Arrangement in Grey and Black No. 1, by James McNeill Whistler (1871)
This post continues the prior one featuring Whistler’s Nocturne in Black and Gold (scroll below)
Whistler was sensitive to some similarities between his approach to painting and the realm of music, and often gave his paintings titles that suggest this connection. He chose words for naming them like arrangement, harmony, symphony, as well as nocturne – a word the composer Debussy (upon whom Whistler’s art had a profound effect) chose for some piano works. Perhaps the most significant commonality between music and some of Whistler’s paintings (as well as with modern abstract art) is that instrumental music is rarely representational in the sense of being about depiction. Instead, such music seeks to convey meaning by evoking sensation and emotion within the listener. For example, Ferde Grofé’s orchestral Grand Canyon Suite is less an effort to describe or portray that magnificent geological locale than it is a means by which the composer can express, and evoke in listeners, the sublime experience of wonder encountered by many who visit there. Understanding this point helps us appreciate Whistler’s goal with many of his paintings, and especially his nocturnes.
For these reasons, Whistler’s most famous painting is probably his most misunderstood. His Arrangement in Grey and Black No. 1 (note Whistler’s title), yet commonly referred to as Whistler’s Mother, clearly demonstrates the painter’s ability as a gifted portraitist. As with many such paintings, Whistler communicated a positive regard for his model, inviting us to share his appreciation for the person. Yet, by comparing this painting with a photograph of his mother helps us perceive his primary intent.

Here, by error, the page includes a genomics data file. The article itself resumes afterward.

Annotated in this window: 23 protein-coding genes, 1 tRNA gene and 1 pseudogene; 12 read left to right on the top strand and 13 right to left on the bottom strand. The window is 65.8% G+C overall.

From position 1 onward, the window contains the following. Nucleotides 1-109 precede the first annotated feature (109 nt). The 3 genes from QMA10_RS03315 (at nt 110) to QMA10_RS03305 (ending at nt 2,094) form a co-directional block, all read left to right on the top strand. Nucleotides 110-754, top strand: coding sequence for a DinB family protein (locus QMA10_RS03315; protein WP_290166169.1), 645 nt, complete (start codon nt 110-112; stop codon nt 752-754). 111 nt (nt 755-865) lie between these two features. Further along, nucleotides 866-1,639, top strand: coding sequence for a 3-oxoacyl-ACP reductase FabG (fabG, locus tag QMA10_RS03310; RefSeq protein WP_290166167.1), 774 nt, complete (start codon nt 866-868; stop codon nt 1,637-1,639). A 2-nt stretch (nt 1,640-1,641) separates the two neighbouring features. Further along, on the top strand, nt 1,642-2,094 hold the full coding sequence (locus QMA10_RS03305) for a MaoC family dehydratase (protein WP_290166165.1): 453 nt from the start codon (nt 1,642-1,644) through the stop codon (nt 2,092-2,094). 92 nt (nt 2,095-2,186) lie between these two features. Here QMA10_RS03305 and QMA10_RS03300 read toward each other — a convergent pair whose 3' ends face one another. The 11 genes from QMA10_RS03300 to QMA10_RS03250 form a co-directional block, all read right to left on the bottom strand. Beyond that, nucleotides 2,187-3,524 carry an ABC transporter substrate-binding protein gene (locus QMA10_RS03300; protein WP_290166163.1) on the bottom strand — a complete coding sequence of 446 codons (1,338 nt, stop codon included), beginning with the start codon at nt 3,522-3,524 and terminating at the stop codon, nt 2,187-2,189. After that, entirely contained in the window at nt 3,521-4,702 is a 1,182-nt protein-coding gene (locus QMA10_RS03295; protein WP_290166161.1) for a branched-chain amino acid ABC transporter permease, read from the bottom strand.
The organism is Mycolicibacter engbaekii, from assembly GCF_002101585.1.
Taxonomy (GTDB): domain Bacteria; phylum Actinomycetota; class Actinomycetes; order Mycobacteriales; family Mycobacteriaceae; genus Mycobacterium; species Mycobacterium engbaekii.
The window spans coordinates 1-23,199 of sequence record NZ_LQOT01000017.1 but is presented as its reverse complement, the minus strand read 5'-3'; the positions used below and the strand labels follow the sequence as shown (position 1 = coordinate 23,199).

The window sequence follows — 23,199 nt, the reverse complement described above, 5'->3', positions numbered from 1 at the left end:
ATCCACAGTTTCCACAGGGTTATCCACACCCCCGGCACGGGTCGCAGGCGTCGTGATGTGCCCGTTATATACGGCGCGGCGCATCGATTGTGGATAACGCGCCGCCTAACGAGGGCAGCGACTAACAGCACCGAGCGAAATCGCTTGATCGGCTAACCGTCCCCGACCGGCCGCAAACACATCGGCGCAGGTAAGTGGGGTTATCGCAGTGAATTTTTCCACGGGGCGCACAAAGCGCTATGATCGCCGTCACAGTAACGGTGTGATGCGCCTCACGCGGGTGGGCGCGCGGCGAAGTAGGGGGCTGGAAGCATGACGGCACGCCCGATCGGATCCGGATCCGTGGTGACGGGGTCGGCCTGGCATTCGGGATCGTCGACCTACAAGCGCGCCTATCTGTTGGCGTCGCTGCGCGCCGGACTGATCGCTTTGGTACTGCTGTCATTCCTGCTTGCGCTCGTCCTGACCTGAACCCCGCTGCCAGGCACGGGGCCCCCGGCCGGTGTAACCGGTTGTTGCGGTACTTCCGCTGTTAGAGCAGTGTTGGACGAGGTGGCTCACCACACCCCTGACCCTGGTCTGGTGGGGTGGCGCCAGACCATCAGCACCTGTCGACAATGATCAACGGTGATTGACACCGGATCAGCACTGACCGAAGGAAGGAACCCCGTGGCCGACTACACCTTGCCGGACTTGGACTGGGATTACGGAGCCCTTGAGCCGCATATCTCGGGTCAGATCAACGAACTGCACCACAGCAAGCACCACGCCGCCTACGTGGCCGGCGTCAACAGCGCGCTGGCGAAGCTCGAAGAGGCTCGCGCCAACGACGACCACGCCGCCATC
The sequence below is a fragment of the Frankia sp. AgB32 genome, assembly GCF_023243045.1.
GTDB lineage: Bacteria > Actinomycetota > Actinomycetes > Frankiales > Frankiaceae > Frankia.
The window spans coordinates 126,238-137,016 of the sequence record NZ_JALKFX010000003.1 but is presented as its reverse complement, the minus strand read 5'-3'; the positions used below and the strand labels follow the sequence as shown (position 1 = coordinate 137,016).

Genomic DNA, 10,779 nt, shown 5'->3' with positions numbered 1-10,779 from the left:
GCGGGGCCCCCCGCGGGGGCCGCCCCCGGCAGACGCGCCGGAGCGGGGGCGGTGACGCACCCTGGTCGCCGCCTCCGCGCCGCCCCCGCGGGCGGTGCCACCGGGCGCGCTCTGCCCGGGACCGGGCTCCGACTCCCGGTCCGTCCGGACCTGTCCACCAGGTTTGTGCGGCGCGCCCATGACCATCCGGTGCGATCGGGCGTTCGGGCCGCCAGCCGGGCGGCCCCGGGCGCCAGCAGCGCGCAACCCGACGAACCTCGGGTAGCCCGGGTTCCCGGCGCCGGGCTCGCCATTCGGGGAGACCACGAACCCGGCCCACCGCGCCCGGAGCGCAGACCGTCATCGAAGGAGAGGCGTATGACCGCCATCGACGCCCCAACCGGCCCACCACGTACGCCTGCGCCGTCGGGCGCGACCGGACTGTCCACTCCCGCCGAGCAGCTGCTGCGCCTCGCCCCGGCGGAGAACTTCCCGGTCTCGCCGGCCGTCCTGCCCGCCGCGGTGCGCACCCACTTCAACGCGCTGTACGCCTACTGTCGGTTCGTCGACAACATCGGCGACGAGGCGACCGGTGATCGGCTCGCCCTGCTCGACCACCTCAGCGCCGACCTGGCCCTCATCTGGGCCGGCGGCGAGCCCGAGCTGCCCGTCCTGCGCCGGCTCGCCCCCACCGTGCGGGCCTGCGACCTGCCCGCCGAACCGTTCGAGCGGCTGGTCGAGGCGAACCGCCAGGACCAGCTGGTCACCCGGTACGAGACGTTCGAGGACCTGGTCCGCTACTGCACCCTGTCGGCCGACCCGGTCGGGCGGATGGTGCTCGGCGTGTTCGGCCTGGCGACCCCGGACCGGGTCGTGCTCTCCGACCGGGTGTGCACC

For Whistler did not choose in the painting to represent his model by a frontal or three quarter view (as in her photo), but from the side, in profile. With the title providing an important clue, Whistler’s principal goal with this painting was less to depict his mother than achieve an overall tonal composition. In a large painting, predominantly comprised of a study of shades and of subtle color, these tonal elements nevertheless help highlight the beauty of his sitter’s face.
As different as the three paintings featured here and in my prior post may appear, they have much in common in terms of the painter’s sustained interest in continuing to study a range of shades and subtle colors, as well as in an overall composition or ‘artistic arrangement.’ In this respect, the work of the 19th century Whistler in some ways foreshadowed paintings like those of the 20th century abstract expressionists, Mark Rothko and Barnett Newman, as well as the figurative works by Francis Bacon.